Harry's is a great spot
After leaving the inn at 7:45 a.m., we had another terrific breakfast at Harry's Roadhouse, a breakfast-lunch-and-dinner place that seemed to be serving an equal number of locals and tourists. H had a well-stuffed breakfast burrito with green chile while I went with chilaquiles verde with over-medium fried eggs. Mmmmmmm!
Base elevation of 10,350 feet
Hiking was on the agenda for the day so we headed into the mountains, driving up to Ski Santa Fe through the Hyde Memorial State Park. A lot of the resort had been roped off for "filming" so we couldn't walk around much. Instead, we got our hiking stuff on and headed off into the Pecos Wilderness Area with a goal of Nambe Lake off the Winsor Trail. It was cool (51 F at 9:45 a.m., per my notes) and overcast but the rain held off until just after our 6.87 mile roundtrip hike, which was fortunate.
This is where it got steep
Here's a description of the trail: up, down, steep up, lake, steep down, up, down. The portion of the Winsor Trail we walked was broad and had pretty good footing, not too rocky, passing through pines, aspens and lichen-draped evergreens. Once we turned off the main trail towards the lake, it got very steep and very rocky for the duration, following the lake's outlet as it cascaded over the rocks.
Cloud ceiling was low at this point
The lake itself is fairly small, located in a steep-walled cirque. We heard (but did not see) pikas and marmots calling warnings at our approach; we heard (but did not see) other hikers above us on the ridge. Although there were lots of vehicles parked at the trailhead, we really didn't encounter many other folks, just fourteen hikers and three dogs, most as we were on our way back.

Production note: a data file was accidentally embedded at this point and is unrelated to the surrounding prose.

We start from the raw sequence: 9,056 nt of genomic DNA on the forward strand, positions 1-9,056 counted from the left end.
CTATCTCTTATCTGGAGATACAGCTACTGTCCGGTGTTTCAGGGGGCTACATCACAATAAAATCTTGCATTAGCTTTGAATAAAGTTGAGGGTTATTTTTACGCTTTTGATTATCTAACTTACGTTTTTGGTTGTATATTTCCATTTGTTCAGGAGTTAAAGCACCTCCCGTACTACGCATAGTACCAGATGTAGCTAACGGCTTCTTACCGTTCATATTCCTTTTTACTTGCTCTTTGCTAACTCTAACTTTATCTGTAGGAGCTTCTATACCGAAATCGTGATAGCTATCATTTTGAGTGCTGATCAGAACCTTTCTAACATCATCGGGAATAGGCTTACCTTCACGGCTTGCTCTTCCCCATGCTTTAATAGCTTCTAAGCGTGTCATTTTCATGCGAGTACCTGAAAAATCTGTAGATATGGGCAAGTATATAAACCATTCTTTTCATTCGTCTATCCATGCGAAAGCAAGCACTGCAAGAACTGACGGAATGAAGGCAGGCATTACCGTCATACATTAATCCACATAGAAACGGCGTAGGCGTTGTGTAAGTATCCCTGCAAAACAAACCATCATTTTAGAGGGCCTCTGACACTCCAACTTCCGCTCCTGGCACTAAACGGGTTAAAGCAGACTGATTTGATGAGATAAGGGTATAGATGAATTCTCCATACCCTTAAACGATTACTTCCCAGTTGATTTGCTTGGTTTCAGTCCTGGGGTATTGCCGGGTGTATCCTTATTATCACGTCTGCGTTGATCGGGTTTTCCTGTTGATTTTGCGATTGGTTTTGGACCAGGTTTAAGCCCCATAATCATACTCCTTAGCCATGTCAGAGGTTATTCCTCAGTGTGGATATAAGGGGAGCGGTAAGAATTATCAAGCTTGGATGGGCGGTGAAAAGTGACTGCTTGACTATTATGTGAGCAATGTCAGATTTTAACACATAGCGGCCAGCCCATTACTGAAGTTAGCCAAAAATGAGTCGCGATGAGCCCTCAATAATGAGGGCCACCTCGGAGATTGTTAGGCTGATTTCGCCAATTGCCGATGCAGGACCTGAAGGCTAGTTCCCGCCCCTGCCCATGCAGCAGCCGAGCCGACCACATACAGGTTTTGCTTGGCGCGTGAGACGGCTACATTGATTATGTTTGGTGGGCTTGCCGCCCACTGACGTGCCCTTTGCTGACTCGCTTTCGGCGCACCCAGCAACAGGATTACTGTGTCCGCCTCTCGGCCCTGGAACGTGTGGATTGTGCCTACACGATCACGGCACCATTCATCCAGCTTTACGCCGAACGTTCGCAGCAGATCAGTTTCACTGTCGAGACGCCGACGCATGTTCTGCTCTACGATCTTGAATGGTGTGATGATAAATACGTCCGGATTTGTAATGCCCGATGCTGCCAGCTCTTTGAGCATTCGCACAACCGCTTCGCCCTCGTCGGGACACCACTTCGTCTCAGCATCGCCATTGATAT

H by the lake
It was just starting to sprinkle as we downed our post-hike beers. That was encouragement enough to move on so we drove to the other side of the mountains to the Pecos National Historical Park to check out the ancestral ruins there. Unfortunately, it was just 45 minutes until closing so we rushed through it; although the entry to the park was free, there was a charge for the self-guided tour brochure, which we were unable to get because of some chatty retirees monopolizing the park ranger's time, so we didn't really have any information about what we were looking at. (We felt like we got the gist of it, however, having seen so many ruins already.)
Obligatory entrance sign photo
There are a couple of below-ground restored kivas that visitors are allowed to climb down into, so we could get a sense of just how dark it must have been in there. In addition to the ancestral Puebloan buildings, there are also Spanish ruins: the foundation of the first Franciscan church, built in 1621 and then destroyed in the Pueblo Revolt; and some of the walls of the second, constructed after the Reconquest (1692). Research at the park is ongoing as well: there was a group of twenty-somethings clearing brush from old walls and a scientist-type walking around taking measurements with a very fancy GPS system.
There are two fully excavated kivas on the grounds
but the others are mostly filled in, like this
When the park closed, we headed back to Santa Fe. The afternoon thunderstorms had really moved in at this point and by the time we got back to the room, it was downpouring. We waited out the weather and when the clouds had moved on, we went out to find dinner. My first thought was well-reviewed local favorite Tomasita's but when we got there, it was packed full with at least fifty people waiting ahead of us (you couldn't even get into the bar).
The remains of the second grand church at Pecos NHP
Undaunted, we continued into the trendy Railyard area and ended up at the Second Street Brewery. A couple seats at the bar later, we were happily downing IPAs and English milds, a green chile stuffed burger, green chile chicken stews and street-style tacos. It was an eclectic mix of folks in the joint, made perhaps even moreso because it was the Geeks Who Drink-sponsored trivia night. We stayed long enough to hear the first three rounds of play, then headed home in the light rain.
Second Street Brewery, Railyard location